5 Reasons Piano Improvisation Skills Will Benefit Your Students
There are so many amazing activities to spend time on during piano lessons. It can be tricky to fit them all in and feel like the student is progressing at the right speed. In my own experience as a student improvisation was completely left out in favor of repertoire, etudes, sight reading, and ear training. Sometimes, taking time out for creative activities can be seen as a ‘time waster’ since the result isn’t immediately measurable. However, consistent, small pockets of time invested in improvisation skills can have massive results for your student’s long term skills. Here are 5 reasons piano improvisation skills will benefit your students:
1. Students who improvise have a clearer understanding of musical elements.
Seeing the concepts in a different perspective, learning how to create and manipulate simple forms, harmonies, and develop melodies effectively from an improvisation perspective shows students the core elements in a new way, and helps them recognize them independently in their own repertoire. Anytime we can show rather than tell in a piano lesson the message is much more memorable.
2. Students who improvise can always confidently play whenever they see a piano.
Have you ever had a student or parent say they were out and saw a piano but had ‘nothing ready to play?’ Isn’t that a shame? Maybe you’ve felt that way – I know I did before I started improvising regularly. How odd to be a musician, but feel unable to play in public without extensive practice on a particular piece. It happens – and perhaps your own musical upbringing was centered around classical music and recitals (much like mine was). I had zero guidance on improvisation until after I had earned 2 performance degrees, and then it was terrifying to feel like a beginner on an instrument where I felt I should be an expert. I didn’t know where to start! But as a improviser with knowledge of a few common chord progressions or even just one simple baseline and the blues scale – the piano is always a source of fun, and never fear.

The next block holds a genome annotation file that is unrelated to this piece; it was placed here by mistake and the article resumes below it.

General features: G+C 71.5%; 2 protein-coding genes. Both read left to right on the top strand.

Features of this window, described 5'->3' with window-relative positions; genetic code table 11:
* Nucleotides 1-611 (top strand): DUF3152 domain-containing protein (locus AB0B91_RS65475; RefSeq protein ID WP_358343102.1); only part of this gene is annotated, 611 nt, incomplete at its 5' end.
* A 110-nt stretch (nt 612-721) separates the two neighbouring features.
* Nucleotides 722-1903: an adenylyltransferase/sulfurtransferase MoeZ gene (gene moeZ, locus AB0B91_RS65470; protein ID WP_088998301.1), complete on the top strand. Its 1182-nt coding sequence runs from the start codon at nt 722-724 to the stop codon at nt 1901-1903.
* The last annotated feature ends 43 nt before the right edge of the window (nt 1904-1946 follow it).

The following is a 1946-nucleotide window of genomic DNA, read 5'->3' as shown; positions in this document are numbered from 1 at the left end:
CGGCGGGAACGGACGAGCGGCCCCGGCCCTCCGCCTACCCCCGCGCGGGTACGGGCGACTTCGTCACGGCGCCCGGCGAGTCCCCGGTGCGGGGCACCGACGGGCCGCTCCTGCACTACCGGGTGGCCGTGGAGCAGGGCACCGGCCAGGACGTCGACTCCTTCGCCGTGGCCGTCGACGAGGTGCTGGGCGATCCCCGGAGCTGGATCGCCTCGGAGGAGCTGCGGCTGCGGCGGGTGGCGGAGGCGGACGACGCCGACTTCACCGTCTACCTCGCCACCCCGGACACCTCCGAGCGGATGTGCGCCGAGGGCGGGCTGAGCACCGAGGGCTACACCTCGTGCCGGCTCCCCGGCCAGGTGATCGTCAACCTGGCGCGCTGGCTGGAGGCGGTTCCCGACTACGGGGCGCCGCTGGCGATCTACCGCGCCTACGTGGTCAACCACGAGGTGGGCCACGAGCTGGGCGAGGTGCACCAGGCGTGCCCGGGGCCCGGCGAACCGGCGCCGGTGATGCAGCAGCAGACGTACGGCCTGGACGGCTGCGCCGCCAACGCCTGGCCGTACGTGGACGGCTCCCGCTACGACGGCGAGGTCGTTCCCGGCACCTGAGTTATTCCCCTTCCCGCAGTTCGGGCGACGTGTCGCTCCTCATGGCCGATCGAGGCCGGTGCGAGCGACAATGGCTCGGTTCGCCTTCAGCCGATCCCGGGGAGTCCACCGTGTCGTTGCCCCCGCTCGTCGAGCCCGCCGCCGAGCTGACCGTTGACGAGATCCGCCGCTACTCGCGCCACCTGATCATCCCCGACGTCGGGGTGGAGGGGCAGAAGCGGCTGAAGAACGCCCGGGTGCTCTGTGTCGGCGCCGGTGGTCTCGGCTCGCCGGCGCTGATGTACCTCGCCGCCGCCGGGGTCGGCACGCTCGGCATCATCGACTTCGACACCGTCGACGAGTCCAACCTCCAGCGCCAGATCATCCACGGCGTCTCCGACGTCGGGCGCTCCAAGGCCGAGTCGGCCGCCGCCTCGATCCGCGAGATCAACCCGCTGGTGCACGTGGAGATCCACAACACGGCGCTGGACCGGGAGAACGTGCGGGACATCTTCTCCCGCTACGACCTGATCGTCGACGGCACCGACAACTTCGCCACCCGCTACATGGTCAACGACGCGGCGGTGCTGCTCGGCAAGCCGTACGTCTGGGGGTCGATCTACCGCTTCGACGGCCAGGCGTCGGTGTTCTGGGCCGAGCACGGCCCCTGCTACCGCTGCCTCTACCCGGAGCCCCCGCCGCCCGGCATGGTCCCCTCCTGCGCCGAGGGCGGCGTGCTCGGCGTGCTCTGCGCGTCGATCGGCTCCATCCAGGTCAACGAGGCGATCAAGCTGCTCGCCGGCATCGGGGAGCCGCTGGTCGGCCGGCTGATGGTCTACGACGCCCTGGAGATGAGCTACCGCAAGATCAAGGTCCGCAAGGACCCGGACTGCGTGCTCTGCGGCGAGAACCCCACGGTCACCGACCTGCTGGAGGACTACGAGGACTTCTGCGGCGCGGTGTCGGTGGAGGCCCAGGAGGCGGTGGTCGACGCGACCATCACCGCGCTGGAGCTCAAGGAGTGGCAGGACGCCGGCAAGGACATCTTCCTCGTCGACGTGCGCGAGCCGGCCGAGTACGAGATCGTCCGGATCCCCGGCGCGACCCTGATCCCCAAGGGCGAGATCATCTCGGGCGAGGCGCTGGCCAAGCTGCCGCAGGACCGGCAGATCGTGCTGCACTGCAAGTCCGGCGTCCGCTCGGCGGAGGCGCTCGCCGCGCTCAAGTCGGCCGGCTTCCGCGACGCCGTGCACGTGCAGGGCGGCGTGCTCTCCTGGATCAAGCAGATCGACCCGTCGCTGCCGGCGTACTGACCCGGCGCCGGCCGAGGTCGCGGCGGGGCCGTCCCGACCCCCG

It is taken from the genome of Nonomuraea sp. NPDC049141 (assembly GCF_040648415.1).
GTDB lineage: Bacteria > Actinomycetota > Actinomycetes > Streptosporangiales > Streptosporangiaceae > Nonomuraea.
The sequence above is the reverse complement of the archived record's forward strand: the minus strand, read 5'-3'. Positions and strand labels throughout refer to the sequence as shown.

3. Students who improvise always have an outlet for expression.
We discuss ‘music for life’ and I hear teachers say ‘they can still play piano when they are 90, but they won’t be on the soccer field.’ Yes, that’s true. I bet they will more likely play at 90 if they know how to improvise confidently (we might not want to rely on the memory then?)
Students who are consistently at the piano are able to explore harmonies and sounds to express their current mood. Piano can be a source of comfort and a place for students to express and process feelings.
4. Students who improvise can easily play in ensembles.
Choose a key, name the progression and go for it! Students can have instant community playing with other instruments or with several people on one piano when they can confidently improvise. Simple ensemble improvisation can offer a chance to rehearse cueing, listening, phrasing, dynamics, and following in an ensemble without the pressure of 'getting all the notes correct.' Plus - practicing improvisation with peers grows meaningful relationships that pianists sometimes miss in the private lesson world.
5. Students who improvise are more confident performers.
Improvising creates musical problem solving in the moment and comfort with the performing mindset. Just performing more often – even if it’s on a piano at a friends, at each lesson, or as part of their practice makes performing feel more normal and less stressful. The repeated thought process of ‘oh, that sounded good, let’s repeat it again, or shift it up a third’ or ‘uh, didn’t love that, will just do something different next phrase’ Students become more resilient and comfortable performing on the spot and forgiving mistakes. As they grow in improvisation the anxiety of mistakes begins to melt. Also, once improvisation becomes more comfortable students can use it in a pinch if their memory fails.
Improvisation is a great way to augment and reinforce core skills, build confidence, and have fun at the piano. Students beam with pride when they see a piano and know they can go and make great music anytime they want – they might not always remember that Sonatina they memorized for the festival, but with solid improvisation skills, they will sound great making their own music.